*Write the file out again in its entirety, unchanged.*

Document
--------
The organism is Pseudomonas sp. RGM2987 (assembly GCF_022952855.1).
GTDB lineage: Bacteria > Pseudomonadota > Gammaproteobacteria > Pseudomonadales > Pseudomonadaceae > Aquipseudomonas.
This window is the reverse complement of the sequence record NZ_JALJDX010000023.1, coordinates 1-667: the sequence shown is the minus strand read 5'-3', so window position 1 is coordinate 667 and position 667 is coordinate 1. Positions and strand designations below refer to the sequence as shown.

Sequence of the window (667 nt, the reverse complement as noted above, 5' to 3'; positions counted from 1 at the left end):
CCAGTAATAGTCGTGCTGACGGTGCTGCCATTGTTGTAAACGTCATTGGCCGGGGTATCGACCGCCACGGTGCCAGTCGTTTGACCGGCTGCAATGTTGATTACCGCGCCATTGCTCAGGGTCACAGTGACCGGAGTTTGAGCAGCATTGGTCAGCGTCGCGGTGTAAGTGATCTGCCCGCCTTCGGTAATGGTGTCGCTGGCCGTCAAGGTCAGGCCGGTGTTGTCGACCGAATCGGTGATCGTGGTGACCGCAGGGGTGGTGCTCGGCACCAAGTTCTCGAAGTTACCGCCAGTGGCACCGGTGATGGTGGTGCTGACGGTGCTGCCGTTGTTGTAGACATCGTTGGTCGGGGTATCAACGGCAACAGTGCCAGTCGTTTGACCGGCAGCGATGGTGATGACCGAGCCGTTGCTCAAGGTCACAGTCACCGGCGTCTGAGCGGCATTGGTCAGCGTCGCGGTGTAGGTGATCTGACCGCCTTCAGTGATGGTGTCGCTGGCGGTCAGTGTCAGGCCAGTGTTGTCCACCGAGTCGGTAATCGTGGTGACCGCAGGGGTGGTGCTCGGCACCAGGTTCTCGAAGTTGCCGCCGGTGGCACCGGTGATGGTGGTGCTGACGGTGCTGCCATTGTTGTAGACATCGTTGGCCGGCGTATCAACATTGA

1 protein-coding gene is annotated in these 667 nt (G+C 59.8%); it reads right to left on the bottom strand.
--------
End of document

The organism is Pseudomonas sp. RGM2987 (assembly GCF_022952855.1).
GTDB lineage: Bacteria > Pseudomonadota > Gammaproteobacteria > Pseudomonadales > Pseudomonadaceae > Aquipseudomonas.
This window is the reverse complement of the sequence record NZ_JALJDX010000023.1, coordinates 1-667: the sequence shown is the minus strand read 5'-3', so window position 1 is coordinate 667 and position 667 is coordinate 1. Positions and strand designations below refer to the sequence as shown.

Sequence of the window (667 nt, the reverse complement as noted above, 5' to 3'; positions counted from 1 at the left end):
CCAGTAATAGTCGTGCTGACGGTGCTGCCATTGTTGTAAACGTCATTGGCCGGGGTATCGACCGCCACGGTGCCAGTCGTTTGACCGGCTGCAATGTTGATTACCGCGCCATTGCTCAGGGTCACAGTGACCGGAGTTTGAGCAGCATTGGTCAGCGTCGCGGTGTAAGTGATCTGCCCGCCTTCGGTAATGGTGTCGCTGGCCGTCAAGGTCAGGCCGGTGTTGTCGACCGAATCGGTGATCGTGGTGACCGCAGGGGTGGTGCTCGGCACCAAGTTCTCGAAGTTACCGCCAGTGGCACCGGTGATGGTGGTGCTGACGGTGCTGCCGTTGTTGTAGACATCGTTGGTCGGGGTATCAACGGCAACAGTGCCAGTCGTTTGACCGGCAGCGATGGTGATGACCGAGCCGTTGCTCAAGGTCACAGTCACCGGCGTCTGAGCGGCATTGGTCAGCGTCGCGGTGTAGGTGATCTGACCGCCTTCAGTGATGGTGTCGCTGGCGGTCAGTGTCAGGCCAGTGTTGTCCACCGAGTCGGTAATCGTGGTGACCGCAGGGGTGGTGCTCGGCACCAGGTTCTCGAAGTTGCCGCCGGTGGCACCGGTGATGGTGGTGCTGACGGTGCTGCCATTGTTGTAGACATCGTTGGCCGGCGTATCAACATTGA

1 protein-coding gene is annotated in these 667 nt (G+C 59.8%); it reads right to left on the bottom strand.